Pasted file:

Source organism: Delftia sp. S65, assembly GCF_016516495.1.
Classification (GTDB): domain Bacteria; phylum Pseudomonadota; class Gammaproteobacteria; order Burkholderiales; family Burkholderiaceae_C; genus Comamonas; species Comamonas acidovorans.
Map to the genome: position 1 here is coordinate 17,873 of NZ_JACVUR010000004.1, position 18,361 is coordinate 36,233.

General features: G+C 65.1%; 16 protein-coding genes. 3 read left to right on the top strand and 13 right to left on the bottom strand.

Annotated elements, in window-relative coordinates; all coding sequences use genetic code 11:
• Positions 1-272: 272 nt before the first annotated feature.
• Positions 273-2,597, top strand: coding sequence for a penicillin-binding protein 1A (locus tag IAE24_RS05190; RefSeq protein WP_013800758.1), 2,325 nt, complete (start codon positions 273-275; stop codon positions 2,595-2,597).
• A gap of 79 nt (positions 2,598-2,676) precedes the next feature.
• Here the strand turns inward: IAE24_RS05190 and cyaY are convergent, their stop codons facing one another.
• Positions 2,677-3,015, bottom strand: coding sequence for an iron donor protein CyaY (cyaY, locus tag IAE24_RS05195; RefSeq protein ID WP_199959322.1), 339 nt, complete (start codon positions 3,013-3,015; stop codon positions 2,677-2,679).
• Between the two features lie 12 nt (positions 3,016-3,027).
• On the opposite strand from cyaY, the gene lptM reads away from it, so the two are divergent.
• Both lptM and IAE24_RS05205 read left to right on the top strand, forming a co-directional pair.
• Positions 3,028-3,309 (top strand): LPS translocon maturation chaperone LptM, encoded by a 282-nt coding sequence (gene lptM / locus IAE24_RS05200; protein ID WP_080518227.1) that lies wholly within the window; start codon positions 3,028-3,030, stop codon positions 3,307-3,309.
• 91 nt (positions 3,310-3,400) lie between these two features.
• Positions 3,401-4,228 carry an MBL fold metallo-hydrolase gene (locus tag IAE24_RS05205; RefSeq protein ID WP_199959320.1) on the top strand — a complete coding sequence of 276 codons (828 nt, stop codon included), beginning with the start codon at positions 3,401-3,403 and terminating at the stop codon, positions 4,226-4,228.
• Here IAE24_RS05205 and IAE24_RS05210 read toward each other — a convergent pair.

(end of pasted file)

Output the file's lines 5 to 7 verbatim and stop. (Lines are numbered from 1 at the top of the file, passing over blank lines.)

Annotated elements, in window-relative coordinates; all coding sequences use genetic code 11:
• Positions 1-272: 272 nt before the first annotated feature.
• Positions 273-2,597, top strand: coding sequence for a penicillin-binding protein 1A (locus tag IAE24_RS05190; RefSeq protein WP_013800758.1), 2,325 nt, complete (start codon positions 273-275; stop codon positions 2,595-2,597).